As part of the Microsoft YouthSpark initiative and our Employee Giving Program, we’re featuring their story among 30 Microsoft employee Giving Heroes who are helping young people overcome a number of challenges and capture new opportunities. To further extend our support, a $1,000 grant will be donated in honor of Poorvi and Brahmjot to the Washington State Opportunity Scholarship, which provides young people the opportunity to take their aspirations in computer science to the next level in college. Highlighting their story also gives them a chance to raise even more money through the upcoming #GivingTuesday campaign.
In the U.S. alone, there are projections of 1.5 million CS-related jobs by 2018. Unfortunately, U.S. college graduates are expected to fill less than a third of those jobs. TEALS is providing U.S. students with the skills they need to pursue technology in higher education and the Washington State Opportunity Scholarship is helping them finance the educations that will land them in 21st century jobs.
Poorvi and Brahmjot are certain that some of the 55 students in their classes will turn their newfound computer science skills into college degrees. Since they started teaching the 7:20 a.m. classes two months ago, the change is already evident.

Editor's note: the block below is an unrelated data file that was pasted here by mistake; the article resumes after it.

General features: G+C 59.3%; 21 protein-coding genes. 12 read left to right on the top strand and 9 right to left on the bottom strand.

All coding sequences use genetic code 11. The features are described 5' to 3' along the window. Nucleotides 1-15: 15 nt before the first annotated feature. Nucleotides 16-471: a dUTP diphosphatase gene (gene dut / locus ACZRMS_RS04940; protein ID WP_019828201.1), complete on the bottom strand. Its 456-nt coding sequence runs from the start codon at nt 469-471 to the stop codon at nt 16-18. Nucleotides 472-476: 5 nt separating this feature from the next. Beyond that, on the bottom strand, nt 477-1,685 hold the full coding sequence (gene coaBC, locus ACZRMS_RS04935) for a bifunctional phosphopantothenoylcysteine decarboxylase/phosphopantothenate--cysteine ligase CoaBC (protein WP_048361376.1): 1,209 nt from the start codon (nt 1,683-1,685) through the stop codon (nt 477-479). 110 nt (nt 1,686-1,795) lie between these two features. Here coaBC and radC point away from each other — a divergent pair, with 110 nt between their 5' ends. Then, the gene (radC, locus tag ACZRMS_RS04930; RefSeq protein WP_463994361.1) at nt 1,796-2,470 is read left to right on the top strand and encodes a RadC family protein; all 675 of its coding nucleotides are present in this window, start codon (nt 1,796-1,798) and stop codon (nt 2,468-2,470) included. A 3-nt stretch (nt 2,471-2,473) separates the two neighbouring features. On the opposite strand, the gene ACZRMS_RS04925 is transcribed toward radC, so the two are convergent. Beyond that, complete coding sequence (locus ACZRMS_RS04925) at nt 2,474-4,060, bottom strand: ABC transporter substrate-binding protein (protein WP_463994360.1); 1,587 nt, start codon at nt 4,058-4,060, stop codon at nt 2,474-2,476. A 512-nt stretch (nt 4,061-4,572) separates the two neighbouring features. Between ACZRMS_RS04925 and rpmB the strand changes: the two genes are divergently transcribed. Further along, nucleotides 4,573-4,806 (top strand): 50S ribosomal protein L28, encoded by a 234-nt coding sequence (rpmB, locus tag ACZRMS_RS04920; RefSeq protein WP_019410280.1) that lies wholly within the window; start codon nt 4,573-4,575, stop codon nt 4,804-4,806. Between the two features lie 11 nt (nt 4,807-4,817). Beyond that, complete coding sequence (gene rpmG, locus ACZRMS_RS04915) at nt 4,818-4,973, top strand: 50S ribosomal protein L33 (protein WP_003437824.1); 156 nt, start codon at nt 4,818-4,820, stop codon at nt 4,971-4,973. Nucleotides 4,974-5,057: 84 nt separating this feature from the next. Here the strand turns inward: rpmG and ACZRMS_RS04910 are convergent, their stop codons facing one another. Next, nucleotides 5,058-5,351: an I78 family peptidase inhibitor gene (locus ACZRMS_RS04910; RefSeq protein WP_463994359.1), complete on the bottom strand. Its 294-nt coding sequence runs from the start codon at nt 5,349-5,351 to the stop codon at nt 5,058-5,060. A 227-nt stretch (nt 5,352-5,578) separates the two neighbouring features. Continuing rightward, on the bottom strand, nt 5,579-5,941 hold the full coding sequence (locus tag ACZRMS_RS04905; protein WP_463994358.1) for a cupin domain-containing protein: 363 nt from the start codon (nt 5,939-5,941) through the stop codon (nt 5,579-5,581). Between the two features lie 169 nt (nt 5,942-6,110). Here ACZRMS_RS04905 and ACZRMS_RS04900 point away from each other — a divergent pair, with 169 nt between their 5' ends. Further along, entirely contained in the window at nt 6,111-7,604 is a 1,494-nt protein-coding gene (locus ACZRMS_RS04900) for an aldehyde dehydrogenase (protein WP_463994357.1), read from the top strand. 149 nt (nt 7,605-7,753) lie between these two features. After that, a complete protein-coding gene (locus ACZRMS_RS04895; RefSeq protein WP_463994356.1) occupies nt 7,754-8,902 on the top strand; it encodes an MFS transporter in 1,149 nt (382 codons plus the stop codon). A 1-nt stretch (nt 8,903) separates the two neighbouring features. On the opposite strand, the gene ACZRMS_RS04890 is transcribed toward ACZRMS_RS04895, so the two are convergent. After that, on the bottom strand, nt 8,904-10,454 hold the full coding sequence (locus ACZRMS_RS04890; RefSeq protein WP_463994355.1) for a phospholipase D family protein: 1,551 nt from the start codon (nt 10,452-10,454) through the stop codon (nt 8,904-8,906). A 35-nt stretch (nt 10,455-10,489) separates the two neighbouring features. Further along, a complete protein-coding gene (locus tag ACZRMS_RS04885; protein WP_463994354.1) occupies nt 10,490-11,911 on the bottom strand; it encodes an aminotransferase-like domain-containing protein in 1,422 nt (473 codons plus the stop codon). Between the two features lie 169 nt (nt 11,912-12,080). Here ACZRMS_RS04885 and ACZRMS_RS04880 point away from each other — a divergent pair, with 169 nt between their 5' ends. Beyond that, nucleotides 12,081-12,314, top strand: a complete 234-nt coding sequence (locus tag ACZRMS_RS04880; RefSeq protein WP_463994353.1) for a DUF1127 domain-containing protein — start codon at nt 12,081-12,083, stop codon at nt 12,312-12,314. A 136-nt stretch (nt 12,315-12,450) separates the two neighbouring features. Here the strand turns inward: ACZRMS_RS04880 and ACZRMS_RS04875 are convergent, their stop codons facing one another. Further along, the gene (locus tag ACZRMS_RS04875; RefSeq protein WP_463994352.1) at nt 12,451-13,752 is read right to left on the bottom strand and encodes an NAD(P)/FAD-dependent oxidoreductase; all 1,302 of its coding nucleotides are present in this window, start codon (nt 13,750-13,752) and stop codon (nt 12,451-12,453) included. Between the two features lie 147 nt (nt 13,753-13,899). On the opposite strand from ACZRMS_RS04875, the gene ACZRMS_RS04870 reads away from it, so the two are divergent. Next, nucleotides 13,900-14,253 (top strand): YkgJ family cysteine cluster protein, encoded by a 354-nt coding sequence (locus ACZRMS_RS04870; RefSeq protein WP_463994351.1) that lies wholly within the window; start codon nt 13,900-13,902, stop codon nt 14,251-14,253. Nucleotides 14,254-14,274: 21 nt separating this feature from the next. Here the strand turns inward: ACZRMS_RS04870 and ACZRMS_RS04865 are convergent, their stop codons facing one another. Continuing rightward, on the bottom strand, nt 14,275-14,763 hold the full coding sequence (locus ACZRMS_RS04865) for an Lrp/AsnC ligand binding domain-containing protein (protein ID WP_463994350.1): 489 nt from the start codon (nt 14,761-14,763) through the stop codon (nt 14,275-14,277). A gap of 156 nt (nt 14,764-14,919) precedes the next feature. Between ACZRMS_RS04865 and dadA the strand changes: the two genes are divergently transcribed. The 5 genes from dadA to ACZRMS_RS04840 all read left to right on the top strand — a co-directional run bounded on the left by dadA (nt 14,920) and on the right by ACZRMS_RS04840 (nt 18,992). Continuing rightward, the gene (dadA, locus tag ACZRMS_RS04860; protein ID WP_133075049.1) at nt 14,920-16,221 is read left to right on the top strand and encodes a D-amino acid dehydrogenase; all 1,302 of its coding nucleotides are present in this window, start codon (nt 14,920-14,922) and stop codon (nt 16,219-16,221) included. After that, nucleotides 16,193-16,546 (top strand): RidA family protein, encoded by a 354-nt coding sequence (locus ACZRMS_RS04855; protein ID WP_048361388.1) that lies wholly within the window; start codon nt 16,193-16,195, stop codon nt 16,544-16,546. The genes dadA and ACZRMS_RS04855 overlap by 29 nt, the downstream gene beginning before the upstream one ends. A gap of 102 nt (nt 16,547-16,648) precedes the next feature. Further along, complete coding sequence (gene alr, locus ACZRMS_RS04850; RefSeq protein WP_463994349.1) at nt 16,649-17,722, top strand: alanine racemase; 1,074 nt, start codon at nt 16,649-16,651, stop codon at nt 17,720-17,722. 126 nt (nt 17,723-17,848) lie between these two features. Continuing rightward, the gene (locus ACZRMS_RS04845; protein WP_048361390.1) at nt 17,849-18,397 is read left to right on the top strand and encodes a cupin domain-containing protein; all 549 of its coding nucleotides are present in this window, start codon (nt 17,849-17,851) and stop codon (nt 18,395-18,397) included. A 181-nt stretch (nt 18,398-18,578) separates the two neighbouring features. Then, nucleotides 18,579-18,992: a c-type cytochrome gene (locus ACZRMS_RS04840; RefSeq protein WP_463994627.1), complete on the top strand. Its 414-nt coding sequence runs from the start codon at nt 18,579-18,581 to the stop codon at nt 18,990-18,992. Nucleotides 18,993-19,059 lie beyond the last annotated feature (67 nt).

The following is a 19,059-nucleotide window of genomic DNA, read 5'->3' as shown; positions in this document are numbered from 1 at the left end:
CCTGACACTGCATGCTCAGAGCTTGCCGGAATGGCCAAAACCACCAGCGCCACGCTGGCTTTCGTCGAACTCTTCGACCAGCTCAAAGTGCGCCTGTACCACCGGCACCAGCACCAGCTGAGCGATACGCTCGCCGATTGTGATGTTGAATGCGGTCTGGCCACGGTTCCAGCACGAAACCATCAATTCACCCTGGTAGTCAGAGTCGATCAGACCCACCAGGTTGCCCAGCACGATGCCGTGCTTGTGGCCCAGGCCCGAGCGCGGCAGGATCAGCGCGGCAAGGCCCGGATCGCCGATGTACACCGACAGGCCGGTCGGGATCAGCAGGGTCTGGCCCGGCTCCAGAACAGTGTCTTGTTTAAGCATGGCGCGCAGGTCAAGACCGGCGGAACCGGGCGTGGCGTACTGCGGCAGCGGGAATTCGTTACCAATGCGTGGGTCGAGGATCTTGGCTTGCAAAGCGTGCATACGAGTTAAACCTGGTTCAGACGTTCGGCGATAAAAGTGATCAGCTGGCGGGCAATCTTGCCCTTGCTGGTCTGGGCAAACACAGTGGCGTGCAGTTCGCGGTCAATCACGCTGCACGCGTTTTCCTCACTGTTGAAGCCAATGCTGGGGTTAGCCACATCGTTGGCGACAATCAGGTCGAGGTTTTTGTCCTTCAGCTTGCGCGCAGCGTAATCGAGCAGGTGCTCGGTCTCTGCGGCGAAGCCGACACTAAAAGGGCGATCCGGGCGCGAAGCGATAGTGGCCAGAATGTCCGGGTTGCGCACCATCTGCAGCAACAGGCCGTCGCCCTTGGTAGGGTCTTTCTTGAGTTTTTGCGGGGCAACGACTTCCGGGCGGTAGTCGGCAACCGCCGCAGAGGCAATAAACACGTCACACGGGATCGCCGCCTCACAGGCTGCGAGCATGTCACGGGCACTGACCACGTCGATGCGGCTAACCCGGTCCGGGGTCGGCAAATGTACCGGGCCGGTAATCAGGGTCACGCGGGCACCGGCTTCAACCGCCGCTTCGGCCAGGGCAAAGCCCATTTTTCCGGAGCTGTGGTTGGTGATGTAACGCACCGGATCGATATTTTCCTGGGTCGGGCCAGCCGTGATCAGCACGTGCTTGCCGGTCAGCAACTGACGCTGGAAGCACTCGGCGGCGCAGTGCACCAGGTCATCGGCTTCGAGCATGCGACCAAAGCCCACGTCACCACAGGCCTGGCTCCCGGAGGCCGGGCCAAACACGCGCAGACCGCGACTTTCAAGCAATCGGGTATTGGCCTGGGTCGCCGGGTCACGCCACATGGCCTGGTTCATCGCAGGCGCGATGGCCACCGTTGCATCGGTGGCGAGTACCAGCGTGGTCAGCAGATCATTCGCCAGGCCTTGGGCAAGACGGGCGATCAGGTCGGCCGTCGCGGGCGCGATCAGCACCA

While initially some of the students seemed to be attending class because of pressure from their parents, the progress they’ve made has turned the obligation into real interest. Some are so excited, they want to encourage others to take the course next year and are planning an event to spread the word.
“I can see on a daily basis the impact I can have on someone’s career choice,” Brahmjot says. “I predict that many of them will take up a career in computer science and for me that is huge.”
Poorvi, who has a bachelor’s degree in Information Technology, gives special attention to the girls in the classroom because of the inequality of women in the computer science field. She encourages them, praises their successes, and assures them there is a place for them in the industry.
“I was lucky that I went to a school with great teachers who taught STEM,” she says. “I owe many thanks to the teachers in India who got me interested in science and technology. If I am able to help impact a few students and make them interested, it will give me great satisfaction.”
Meet other Giving Heroes by following #youthspark, #givinghero and #msftgiving on Microsoft Facebook and Twitter. We’ll showcase inspiring employees making a difference for youth each day this month and leading into #GivingTuesday.